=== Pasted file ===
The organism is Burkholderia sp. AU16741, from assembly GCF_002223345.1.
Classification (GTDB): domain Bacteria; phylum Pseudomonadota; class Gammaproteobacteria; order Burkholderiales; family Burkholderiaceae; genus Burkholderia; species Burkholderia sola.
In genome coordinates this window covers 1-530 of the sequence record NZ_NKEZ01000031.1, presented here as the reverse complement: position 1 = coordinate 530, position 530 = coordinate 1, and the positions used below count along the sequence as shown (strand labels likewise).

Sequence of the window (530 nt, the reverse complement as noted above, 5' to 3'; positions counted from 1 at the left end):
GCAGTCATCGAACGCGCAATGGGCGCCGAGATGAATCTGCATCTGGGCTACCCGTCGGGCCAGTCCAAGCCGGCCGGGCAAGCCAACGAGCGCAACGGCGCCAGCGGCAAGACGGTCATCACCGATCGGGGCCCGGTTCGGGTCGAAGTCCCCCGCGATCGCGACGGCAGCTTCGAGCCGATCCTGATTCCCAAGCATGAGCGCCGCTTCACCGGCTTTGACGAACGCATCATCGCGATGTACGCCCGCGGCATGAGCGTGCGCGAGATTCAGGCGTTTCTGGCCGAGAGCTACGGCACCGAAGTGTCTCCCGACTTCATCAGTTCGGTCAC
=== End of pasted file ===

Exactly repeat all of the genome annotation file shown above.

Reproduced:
The organism is Burkholderia sp. AU16741, from assembly GCF_002223345.1.
Classification (GTDB): domain Bacteria; phylum Pseudomonadota; class Gammaproteobacteria; order Burkholderiales; family Burkholderiaceae; genus Burkholderia; species Burkholderia sola.
In genome coordinates this window covers 1-530 of the sequence record NZ_NKEZ01000031.1, presented here as the reverse complement: position 1 = coordinate 530, position 530 = coordinate 1, and the positions used below count along the sequence as shown (strand labels likewise).

Sequence of the window (530 nt, the reverse complement as noted above, 5' to 3'; positions counted from 1 at the left end):
GCAGTCATCGAACGCGCAATGGGCGCCGAGATGAATCTGCATCTGGGCTACCCGTCGGGCCAGTCCAAGCCGGCCGGGCAAGCCAACGAGCGCAACGGCGCCAGCGGCAAGACGGTCATCACCGATCGGGGCCCGGTTCGGGTCGAAGTCCCCCGCGATCGCGACGGCAGCTTCGAGCCGATCCTGATTCCCAAGCATGAGCGCCGCTTCACCGGCTTTGACGAACGCATCATCGCGATGTACGCCCGCGGCATGAGCGTGCGCGAGATTCAGGCGTTTCTGGCCGAGAGCTACGGCACCGAAGTGTCTCCCGACTTCATCAGTTCGGTCAC